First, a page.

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Decisions about the future of a company can be a source of great stress and family conflict.
By: James Cassel
MIAMI, Florida, April 15, 2012 – Between 80 and 90 percent of all U.S. companies are family businesses, according to the Family Business Review. Over the course of the next decade, more than 40 percent of those companies’ top executives will retire, making family business succession a major issue for thousands of enterprises and thousands of families.
With this massive change on the horizon, it’s safe to assume many of these companies will address succession by selling the family business or transitioning to the next generation. In addition, many family businesses contemplate a sale for myriad other reasons besides succession. Regardless of the motivation, selling may not be the right choice. And for those business owners who choose to sell, the process can be a source of great stress and family conflict.
Here are five questions to help your family-owned company navigate the prospect and process of selling.
1. Why are you considering a sale?
It’s important to identify the reasons why you want to sell the business, because the motivation for a sale can have a large impact on the best course of action to take. For instance, if there’s not another family member or generation in line to take over the business, then a sale may be the best way to monetize your asset. By contrast, market opportunities may be the driving force, making the urgency for a sale more present. Other criteria could include divorce, death, family members’ seeking alternative career directions, or tax and estate planning considerations.
2. Is an outright sale the best choice?
Before hanging the “for sale” sign, consider strategic alternatives. In this regard, consult with your accountant, your attorney, or an investment banker. Depending on your goals, there may be a number of other options available to meet your family’s objectives.
For instance, recapitalizing the company could provide cash to the exiting generation (or exiting family members) while allowing the remaining family members to continue in management roles. If liquidity is not an issue, then identifying non-family members for executive management positions can address succession issues while allowing the family to retain ownership (and therefore the cash flow). And of course, if a sale does make sense, then be certain to engage the appropriate professional advisors to ensure you realize the greatest possible value from your family business as early as possible.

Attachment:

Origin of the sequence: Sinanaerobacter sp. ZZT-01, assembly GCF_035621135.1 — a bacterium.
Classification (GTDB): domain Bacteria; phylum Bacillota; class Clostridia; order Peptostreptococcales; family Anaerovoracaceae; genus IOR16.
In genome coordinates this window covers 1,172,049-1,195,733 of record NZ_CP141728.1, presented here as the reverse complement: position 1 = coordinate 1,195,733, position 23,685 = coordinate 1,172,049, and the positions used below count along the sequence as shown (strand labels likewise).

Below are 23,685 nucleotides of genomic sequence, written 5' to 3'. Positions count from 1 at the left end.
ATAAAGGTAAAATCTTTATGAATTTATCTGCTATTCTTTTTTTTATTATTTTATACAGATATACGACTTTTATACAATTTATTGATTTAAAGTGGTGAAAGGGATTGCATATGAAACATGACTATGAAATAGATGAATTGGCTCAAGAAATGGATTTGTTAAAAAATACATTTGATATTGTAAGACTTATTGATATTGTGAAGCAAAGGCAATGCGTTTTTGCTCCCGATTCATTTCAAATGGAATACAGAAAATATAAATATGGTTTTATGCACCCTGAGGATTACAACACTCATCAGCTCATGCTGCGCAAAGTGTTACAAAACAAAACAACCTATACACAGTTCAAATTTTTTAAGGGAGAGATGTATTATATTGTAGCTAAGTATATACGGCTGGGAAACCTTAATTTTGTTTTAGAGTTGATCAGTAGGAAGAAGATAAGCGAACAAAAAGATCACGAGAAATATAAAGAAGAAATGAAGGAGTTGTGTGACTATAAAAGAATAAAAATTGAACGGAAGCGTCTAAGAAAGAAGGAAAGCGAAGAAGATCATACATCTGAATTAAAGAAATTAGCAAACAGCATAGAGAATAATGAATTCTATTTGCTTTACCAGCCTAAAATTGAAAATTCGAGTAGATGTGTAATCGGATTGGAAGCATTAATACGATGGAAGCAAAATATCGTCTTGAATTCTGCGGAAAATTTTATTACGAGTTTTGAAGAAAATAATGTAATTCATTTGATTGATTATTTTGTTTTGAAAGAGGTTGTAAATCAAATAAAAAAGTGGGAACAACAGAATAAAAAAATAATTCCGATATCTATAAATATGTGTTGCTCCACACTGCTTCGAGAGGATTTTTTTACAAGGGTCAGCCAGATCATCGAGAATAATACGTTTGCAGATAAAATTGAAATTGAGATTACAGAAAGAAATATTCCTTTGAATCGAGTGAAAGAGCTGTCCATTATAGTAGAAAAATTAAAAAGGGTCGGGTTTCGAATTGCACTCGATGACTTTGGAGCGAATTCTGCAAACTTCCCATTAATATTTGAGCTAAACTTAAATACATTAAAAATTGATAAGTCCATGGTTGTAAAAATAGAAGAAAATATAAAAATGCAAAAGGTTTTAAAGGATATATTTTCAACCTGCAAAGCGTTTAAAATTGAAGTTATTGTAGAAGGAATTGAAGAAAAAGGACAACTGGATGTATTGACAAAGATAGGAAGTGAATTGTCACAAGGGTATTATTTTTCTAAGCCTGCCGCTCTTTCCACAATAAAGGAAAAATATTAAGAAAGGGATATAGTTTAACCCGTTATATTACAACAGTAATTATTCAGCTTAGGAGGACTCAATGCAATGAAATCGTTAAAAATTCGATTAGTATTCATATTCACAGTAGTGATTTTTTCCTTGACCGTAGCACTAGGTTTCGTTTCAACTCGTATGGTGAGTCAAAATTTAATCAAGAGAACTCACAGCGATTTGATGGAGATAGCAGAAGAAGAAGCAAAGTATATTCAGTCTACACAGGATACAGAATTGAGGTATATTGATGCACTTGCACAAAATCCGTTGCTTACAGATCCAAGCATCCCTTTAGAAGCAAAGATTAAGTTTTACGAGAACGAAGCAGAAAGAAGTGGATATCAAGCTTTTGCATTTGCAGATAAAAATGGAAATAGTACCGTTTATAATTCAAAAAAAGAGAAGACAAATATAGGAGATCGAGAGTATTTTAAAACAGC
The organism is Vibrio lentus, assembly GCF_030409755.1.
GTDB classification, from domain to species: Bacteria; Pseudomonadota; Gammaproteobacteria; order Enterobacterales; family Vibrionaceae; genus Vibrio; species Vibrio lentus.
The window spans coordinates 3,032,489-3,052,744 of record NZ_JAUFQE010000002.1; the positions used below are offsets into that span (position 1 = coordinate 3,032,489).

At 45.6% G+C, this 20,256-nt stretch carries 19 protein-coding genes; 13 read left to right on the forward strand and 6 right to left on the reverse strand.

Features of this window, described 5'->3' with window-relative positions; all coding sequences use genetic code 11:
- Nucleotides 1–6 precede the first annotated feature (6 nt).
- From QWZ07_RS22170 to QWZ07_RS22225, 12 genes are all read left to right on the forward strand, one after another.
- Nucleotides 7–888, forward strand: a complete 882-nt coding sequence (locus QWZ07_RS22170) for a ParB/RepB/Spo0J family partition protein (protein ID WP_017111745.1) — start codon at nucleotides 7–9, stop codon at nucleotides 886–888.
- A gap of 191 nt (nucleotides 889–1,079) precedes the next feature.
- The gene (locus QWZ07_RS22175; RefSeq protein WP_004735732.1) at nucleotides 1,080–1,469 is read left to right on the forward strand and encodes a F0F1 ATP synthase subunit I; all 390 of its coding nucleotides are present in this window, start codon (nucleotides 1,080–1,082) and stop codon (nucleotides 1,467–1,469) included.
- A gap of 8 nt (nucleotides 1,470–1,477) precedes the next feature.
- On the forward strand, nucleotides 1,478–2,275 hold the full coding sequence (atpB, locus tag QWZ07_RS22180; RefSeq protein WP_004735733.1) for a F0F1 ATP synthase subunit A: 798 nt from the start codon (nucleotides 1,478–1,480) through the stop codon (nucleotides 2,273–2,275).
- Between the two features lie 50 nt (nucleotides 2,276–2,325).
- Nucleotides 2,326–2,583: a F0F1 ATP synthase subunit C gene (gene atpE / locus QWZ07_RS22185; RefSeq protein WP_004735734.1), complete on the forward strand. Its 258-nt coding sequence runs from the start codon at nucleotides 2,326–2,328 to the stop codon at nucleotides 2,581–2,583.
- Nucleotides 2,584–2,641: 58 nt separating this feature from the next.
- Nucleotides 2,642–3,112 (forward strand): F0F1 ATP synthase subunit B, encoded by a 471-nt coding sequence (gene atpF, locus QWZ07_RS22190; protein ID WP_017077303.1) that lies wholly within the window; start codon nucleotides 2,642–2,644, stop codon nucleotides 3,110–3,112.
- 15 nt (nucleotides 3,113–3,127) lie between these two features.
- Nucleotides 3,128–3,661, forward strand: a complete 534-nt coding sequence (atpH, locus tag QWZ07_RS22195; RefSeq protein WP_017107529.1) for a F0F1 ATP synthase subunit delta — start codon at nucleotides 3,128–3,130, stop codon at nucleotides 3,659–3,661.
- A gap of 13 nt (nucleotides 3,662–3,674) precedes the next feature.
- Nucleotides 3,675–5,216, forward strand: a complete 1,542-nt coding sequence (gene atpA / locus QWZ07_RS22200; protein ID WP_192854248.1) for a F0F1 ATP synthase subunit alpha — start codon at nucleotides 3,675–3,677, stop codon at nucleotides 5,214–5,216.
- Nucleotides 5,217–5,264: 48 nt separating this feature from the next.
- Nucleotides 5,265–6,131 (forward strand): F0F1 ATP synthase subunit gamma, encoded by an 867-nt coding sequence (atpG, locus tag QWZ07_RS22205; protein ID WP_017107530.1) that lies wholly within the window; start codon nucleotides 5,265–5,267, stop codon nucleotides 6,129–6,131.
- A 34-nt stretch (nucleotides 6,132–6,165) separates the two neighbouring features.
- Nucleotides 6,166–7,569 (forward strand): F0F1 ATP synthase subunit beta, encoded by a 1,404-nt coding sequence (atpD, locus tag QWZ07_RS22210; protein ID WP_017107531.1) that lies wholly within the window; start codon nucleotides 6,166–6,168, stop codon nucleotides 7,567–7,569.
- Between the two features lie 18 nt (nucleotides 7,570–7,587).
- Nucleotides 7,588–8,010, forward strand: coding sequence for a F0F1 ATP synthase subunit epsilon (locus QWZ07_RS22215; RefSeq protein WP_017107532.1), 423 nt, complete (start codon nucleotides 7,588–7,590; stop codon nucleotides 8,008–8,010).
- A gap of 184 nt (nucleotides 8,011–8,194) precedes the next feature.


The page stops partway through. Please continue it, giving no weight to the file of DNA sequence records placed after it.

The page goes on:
3. Are your decisions driven by emotions or good business sense?
Despite the prevalence of family members that work together, few can avoid the potential divisiveness that money and business dealings can have on their relationships. Whether it’s a case of siblings facing off with each other, cousins in conflict, or parents and children disagreeing, the emotions of a family quarrel can lead to bad decision-making that can have catastrophic economic impact on a family business. I have seen this more than once: As a result of ego clashes or a lack of common sense, much money is left on the table. And once again, one of the best defenses a family can take is to engage the right assistance. A corporate psychologist, family therapist, or professional mediator can often prevent emotions from hijacking a family business’ potential and ensure that equity and “cool heads” prevail.
Emotions can also affect owners’ sense of what a business is worth. While your business is your baby, prospective buyers are often uninterested in the characteristics you consider most significant. Many buyers are extremely disciplined in their approach to value. Look to your advisors to provide an accurate valuation and to negotiate without bias.
4. Are family members on the same page?
Families sometimes struggle during a sale because some members are risk takers and others are more conservative. One owner (or group of owners) may want to hold out for a premium price while another owner may want to take the first offer. As a seller, the investment bankers representing your company should engage all of the selling parties before going to market to ensure that everyone is on the same page, speaking with one voice and mindful of the same goals. Sometimes it might even be better if one family member buys out the other if that person will be an obstacle in the sale process.
5. Are you ready for what comes next?
The excitement of a deal and the lure of what looks like a windfall can distract business owners from the reality that, after a transaction, they will no longer own and control their family business. What will you do with your proceeds? What will you do with your time? Many successful small business owners aren’t ready to wind down after selling their companies, and they sorely miss the stimulation of running a company. They still want to be in the game. For other family business owners, a sale can mean their children, siblings, or spouses are left without a job. Still, for others a sale can mean their legacy becomes uncertain.
It’s helpful to contemplate and visualize how you and your entire family will move forward after the sale of your family business.